Unilever named in class action lawsuit over misleading packaging of Degree8 and Dove deodorants

Unilever

Unilever

 

This action seeks redress on a class-wide basis for deceptive and otherwise improper business practices that Unilever engages in with respect to the labeling and packaging of the following “Degree8” deodorants and antiperspirants and “Dove®” deodorants and antiperspirants.

As alleged, Defendant, with the intent to induce consumers to purchase its Products for a premium, manufactures, markets and sells the Products (i) with labels that list a false and misleading net weight of actual usable deodorant/antiperspirant, (ii) with labels that list a false and misleading total net weight of deodorant/antiperspirant (whether usable or unusable) and (iii) in misleading packaging with excessive empty space and non-functional slack-fill, in violation of consumer protection laws of the fifty states and District of Columbia.

Plaintiffs bring this proposed consumer class action on behalf of themselves and all other persons nationwide, who from the applicable limitations period up to and including the present (the “Class Period”), purchased for consumption and not resale of the Products. During the Class Period, defendant purposefully sold the products with (i) labels that list a false and misleading net weight and (ii) misleading packaging containing excessive empty space and non-functional slack-fill, throughout the United States. Defendant’s misrepresentations include advertising and packaging the Products in containers which had: a) Net weight statements that were greater than the actual weight of usable product therein, referred to as “short weight” (in industry parlance) which, when displayed for sale to Plaintiffs and other reasonable consumers, caused false representations as to the correct weight of the Products; b) Net weight statements that were greater than the total net weight (including usable and unusable portions of deodorant/antiperspirant) in the containers thereof, which when displayed for sale to Plaintiffs and other reasonable consumers, caused false representations as to the correct weight of the Products; and c) Void space not visible by consumers, referred to as “non-functional slack-fill.” This non-functional slack-fill packaging, when displayed for sale to Plaintiffs and other reasonable consumers, caused the false impression that there was more product than actually packaged.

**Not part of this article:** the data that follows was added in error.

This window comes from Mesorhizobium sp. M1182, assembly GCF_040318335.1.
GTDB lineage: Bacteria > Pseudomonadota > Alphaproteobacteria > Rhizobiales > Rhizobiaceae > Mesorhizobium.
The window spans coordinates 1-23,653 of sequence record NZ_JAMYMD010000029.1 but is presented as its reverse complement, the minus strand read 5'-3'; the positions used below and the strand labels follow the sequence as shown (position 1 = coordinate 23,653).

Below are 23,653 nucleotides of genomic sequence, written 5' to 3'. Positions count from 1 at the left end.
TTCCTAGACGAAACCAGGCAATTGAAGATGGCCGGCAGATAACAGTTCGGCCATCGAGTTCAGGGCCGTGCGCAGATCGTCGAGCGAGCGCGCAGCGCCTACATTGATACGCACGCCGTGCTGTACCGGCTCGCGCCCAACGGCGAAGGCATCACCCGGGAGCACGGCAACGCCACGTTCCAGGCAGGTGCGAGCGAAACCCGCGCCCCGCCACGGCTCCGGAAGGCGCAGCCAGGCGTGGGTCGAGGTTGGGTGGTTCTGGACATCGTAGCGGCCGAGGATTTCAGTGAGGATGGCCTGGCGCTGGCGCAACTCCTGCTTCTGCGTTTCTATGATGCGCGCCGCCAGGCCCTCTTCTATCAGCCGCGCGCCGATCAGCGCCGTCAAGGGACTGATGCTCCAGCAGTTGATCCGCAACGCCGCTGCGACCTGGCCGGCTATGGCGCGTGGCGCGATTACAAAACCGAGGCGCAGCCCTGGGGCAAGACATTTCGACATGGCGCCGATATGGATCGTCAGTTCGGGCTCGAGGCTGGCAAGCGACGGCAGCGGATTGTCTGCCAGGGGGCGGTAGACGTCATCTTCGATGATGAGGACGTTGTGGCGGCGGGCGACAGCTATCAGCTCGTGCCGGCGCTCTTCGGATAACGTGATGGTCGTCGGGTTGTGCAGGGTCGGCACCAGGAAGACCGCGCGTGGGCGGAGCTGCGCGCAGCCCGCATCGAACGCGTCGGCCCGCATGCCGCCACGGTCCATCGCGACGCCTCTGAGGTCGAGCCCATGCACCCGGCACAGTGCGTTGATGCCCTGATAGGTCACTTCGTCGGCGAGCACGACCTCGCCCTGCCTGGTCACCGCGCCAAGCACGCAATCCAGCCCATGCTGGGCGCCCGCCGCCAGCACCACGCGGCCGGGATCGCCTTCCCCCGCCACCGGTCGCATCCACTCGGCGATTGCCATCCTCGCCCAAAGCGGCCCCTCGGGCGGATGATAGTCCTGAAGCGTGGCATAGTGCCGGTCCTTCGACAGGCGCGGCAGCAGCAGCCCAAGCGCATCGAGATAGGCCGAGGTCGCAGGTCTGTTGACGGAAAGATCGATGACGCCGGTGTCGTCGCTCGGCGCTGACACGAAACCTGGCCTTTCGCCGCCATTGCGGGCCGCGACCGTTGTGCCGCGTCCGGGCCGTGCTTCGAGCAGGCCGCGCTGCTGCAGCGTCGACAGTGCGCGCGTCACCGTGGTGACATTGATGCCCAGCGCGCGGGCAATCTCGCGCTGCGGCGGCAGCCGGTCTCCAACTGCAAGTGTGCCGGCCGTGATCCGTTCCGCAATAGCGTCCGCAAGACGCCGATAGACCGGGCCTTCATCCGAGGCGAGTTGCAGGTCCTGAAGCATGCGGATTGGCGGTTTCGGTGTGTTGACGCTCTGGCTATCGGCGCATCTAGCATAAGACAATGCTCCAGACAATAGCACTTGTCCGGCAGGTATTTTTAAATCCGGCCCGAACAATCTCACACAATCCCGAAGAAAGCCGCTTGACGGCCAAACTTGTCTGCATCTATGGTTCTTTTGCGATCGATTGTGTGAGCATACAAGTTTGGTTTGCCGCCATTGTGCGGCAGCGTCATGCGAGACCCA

Plaintiffs and Class members viewed Defendant’s intentionally misleading labeling and Product packaging, relied on the representations and were thereby deceived in deciding to purchase the Products for a premium price.

 


Belinda P. said
644 days ago
I have been using Degree for years and it seems like the amount of product has reduced and its all packaging. The only solution is to increase product and decrease size of container.


Belinda P. said
644 days ago
I have been using Degree for years and it seems like the amount of product has reduced and its all packaging. The only solution is to increase product and decrease size of container.


Jeny C. said
22 days ago
I've been using Dove deodorant for a long time. I noticed the decrease in product but thought i was not reading the label right. Omg. Its deoderant! Why rip people off with false packaging over a few cents they save producing it. Thats pretty low. I've bought one deodorant (Dove) & 2 (Degree ) per month, for over 10 years. Wtf?

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